Why? Because their customers and employees are demanding it. As I heard it once said, “All things being equal, I’d rather give my money to the good guys.”

While CSR is becoming gospel in boardrooms around the world, I have begun to notice what could become a new trend. Recently, we saw several major companies, most prominently Google and Chik-fil-A, wade into the debate over gay marriage. Google announced its “Legalize Love” campaign, an effort to lobby governments around the world to legalize gay marriage. Chik-fil-A President Dan Cathy doubled down on his company’s support of anti-gay organizations by saying in several interviews that his company believes in, “the biblical definition of the family unit.”

What we have here is not traditional CSR—all of these companies do a large amount of that—but companies taking steps into the political realm. These are examples of money and publicity being spent directly and prominanty on advocacy for changes in high-profile public policies.

Corporations have done this for a long time, just think about the legions of lobbyists on Capitol Hill. However, corporate advocacy has traditionally gone on behind the scenes and only on issues that directly impact a company’s bottom line. Gay marriage is one high profile example, but are we going to see companies taking stances on more controversial issues and wading into more political fights? I think so.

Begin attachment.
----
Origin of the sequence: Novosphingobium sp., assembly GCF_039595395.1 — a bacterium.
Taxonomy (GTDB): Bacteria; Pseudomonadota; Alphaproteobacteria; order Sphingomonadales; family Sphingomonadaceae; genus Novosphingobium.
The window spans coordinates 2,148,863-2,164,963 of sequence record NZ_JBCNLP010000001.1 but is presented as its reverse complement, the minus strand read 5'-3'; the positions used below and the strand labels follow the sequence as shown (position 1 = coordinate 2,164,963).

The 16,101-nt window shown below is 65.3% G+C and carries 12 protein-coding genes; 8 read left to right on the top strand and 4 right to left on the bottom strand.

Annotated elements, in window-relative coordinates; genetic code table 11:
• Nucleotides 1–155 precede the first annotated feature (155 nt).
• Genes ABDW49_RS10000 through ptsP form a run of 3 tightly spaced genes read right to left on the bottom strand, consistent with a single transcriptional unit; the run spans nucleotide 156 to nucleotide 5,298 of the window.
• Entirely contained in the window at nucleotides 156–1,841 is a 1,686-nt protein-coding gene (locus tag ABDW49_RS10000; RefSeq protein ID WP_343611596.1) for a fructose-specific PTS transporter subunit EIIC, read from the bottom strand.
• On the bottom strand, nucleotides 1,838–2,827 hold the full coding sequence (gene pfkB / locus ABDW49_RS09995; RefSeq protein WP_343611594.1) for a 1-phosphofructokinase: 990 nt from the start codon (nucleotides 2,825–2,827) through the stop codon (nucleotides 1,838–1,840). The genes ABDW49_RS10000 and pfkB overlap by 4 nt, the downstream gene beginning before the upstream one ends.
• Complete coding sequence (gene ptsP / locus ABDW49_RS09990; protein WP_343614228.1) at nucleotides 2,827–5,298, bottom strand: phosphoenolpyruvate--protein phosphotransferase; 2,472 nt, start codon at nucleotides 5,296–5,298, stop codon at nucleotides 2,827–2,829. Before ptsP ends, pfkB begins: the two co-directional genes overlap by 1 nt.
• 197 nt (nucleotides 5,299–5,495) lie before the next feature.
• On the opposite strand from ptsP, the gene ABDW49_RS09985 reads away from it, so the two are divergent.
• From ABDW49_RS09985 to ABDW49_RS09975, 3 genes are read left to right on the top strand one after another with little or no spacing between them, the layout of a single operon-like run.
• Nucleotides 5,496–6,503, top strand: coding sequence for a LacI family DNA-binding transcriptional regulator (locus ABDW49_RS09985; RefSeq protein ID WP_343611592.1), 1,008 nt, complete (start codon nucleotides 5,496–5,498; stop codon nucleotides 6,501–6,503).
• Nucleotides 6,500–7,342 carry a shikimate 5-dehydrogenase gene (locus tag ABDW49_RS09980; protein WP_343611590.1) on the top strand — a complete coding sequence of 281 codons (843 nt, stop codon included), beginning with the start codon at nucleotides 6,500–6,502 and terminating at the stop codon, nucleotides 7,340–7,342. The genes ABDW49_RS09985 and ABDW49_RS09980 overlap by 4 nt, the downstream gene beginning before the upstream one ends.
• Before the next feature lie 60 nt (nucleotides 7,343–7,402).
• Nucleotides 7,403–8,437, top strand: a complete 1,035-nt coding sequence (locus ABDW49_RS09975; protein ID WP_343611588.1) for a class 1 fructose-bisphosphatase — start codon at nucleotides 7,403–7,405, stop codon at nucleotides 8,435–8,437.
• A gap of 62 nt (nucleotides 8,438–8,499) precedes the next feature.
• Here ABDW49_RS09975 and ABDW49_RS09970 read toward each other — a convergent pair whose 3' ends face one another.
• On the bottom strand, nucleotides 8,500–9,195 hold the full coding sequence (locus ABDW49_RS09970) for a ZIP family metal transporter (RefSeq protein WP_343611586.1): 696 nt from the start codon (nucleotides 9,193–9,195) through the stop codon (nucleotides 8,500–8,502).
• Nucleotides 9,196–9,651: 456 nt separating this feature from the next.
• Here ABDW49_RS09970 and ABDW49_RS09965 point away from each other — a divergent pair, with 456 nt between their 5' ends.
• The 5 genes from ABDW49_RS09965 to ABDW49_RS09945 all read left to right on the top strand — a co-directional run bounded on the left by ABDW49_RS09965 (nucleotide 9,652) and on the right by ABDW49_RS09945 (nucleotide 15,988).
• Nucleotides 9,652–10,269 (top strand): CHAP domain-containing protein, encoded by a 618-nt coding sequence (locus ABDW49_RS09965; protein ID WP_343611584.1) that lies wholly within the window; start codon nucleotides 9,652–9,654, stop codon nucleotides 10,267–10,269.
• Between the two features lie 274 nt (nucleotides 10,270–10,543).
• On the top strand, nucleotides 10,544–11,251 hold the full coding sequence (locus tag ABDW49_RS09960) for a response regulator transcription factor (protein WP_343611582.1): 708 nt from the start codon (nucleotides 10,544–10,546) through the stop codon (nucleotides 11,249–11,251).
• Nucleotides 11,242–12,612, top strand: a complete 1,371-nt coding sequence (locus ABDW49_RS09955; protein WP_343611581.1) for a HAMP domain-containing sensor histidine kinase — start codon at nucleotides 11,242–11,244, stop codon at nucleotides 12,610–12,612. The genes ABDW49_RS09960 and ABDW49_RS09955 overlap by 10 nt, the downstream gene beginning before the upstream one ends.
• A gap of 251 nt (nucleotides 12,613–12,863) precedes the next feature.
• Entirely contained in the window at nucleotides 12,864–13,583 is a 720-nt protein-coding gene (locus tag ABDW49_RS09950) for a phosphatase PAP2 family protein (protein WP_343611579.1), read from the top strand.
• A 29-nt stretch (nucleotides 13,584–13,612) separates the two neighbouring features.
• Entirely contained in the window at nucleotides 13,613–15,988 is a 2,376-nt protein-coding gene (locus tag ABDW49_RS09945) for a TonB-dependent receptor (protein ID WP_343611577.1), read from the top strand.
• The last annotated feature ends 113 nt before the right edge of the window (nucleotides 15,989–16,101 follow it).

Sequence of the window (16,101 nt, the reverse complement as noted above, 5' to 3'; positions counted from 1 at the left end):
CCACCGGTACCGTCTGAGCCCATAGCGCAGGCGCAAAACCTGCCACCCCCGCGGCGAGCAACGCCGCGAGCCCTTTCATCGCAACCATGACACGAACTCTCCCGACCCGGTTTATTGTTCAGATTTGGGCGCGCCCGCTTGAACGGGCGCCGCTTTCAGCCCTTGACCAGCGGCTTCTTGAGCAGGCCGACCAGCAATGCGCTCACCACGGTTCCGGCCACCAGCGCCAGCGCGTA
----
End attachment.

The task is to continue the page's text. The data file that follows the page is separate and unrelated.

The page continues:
The same pressures that drove CSR trends in the 90s and 00s: increased transparency, over-communication, pressure from employees and customers to know if the company shares their values, will continue to drive companies to take official stances on political issues. Eventually, a holding statement about your passion for customer service (Even if it is true!), will seem lame in comparison to statements by your CEO or donations made by the company.

This means there is a new opportunity for PR and Public Affairs companies. As corporations wade into the political arena, they will need guidance and insight as to the right way to get involved. Just like an elected official, they will need professional and strategic advice as to which issues they should support and to what degree.